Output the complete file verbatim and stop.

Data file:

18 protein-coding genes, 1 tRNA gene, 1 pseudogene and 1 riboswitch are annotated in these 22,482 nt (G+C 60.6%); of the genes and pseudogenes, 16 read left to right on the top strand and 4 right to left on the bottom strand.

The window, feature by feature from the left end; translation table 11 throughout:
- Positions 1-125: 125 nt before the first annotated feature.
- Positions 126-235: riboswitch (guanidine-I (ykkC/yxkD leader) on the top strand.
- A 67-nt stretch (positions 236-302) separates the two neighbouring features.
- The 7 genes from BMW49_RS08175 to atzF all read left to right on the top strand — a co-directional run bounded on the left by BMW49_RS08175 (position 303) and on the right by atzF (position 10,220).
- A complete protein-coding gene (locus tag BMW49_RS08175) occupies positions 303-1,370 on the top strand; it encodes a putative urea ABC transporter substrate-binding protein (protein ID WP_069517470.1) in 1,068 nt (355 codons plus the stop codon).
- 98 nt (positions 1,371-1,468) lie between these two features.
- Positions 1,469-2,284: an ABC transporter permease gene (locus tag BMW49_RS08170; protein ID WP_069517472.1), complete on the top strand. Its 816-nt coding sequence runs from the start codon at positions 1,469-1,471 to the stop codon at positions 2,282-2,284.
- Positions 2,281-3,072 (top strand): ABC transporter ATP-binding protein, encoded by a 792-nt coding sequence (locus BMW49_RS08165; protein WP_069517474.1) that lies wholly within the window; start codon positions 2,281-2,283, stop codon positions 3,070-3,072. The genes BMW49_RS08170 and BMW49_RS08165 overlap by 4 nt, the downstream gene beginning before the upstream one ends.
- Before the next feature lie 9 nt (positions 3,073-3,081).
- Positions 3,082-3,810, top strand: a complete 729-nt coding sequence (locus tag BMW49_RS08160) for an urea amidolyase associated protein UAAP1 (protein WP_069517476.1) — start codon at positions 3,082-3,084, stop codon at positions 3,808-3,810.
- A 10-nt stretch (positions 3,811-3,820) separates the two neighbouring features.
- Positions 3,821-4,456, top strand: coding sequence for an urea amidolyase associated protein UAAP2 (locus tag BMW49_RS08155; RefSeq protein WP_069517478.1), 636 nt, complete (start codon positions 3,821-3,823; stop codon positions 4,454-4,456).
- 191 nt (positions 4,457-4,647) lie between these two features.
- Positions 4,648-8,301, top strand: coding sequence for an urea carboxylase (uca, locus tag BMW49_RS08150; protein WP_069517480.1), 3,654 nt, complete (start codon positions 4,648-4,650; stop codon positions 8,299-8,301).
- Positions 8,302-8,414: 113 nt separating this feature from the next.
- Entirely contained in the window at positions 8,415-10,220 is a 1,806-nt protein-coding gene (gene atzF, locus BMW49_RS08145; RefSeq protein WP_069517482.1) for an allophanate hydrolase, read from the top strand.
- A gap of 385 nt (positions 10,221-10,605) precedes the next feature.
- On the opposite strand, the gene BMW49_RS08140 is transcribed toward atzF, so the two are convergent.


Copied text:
18 protein-coding genes, 1 tRNA gene, 1 pseudogene and 1 riboswitch are annotated in these 22,482 nt (G+C 60.6%); of the genes and pseudogenes, 16 read left to right on the top strand and 4 right to left on the bottom strand.

The window, feature by feature from the left end; translation table 11 throughout:
- Positions 1-125: 125 nt before the first annotated feature.
- Positions 126-235: riboswitch (guanidine-I (ykkC/yxkD leader) on the top strand.
- A 67-nt stretch (positions 236-302) separates the two neighbouring features.
- The 7 genes from BMW49_RS08175 to atzF all read left to right on the top strand — a co-directional run bounded on the left by BMW49_RS08175 (position 303) and on the right by atzF (position 10,220).
- A complete protein-coding gene (locus tag BMW49_RS08175) occupies positions 303-1,370 on the top strand; it encodes a putative urea ABC transporter substrate-binding protein (protein ID WP_069517470.1) in 1,068 nt (355 codons plus the stop codon).
- 98 nt (positions 1,371-1,468) lie between these two features.
- Positions 1,469-2,284: an ABC transporter permease gene (locus tag BMW49_RS08170; protein ID WP_069517472.1), complete on the top strand. Its 816-nt coding sequence runs from the start codon at positions 1,469-1,471 to the stop codon at positions 2,282-2,284.
- Positions 2,281-3,072 (top strand): ABC transporter ATP-binding protein, encoded by a 792-nt coding sequence (locus BMW49_RS08165; protein WP_069517474.1) that lies wholly within the window; start codon positions 2,281-2,283, stop codon positions 3,070-3,072. The genes BMW49_RS08170 and BMW49_RS08165 overlap by 4 nt, the downstream gene beginning before the upstream one ends.
- Before the next feature lie 9 nt (positions 3,073-3,081).
- Positions 3,082-3,810, top strand: a complete 729-nt coding sequence (locus tag BMW49_RS08160) for an urea amidolyase associated protein UAAP1 (protein WP_069517476.1) — start codon at positions 3,082-3,084, stop codon at positions 3,808-3,810.
- A 10-nt stretch (positions 3,811-3,820) separates the two neighbouring features.
- Positions 3,821-4,456, top strand: coding sequence for an urea amidolyase associated protein UAAP2 (locus tag BMW49_RS08155; RefSeq protein WP_069517478.1), 636 nt, complete (start codon positions 3,821-3,823; stop codon positions 4,454-4,456).
- 191 nt (positions 4,457-4,647) lie between these two features.
- Positions 4,648-8,301, top strand: coding sequence for an urea carboxylase (uca, locus tag BMW49_RS08150; protein WP_069517480.1), 3,654 nt, complete (start codon positions 4,648-4,650; stop codon positions 8,299-8,301).
- Positions 8,302-8,414: 113 nt separating this feature from the next.
- Entirely contained in the window at positions 8,415-10,220 is a 1,806-nt protein-coding gene (gene atzF, locus BMW49_RS08145; RefSeq protein WP_069517482.1) for an allophanate hydrolase, read from the top strand.
- A gap of 385 nt (positions 10,221-10,605) precedes the next feature.
- On the opposite strand, the gene BMW49_RS08140 is transcribed toward atzF, so the two are convergent.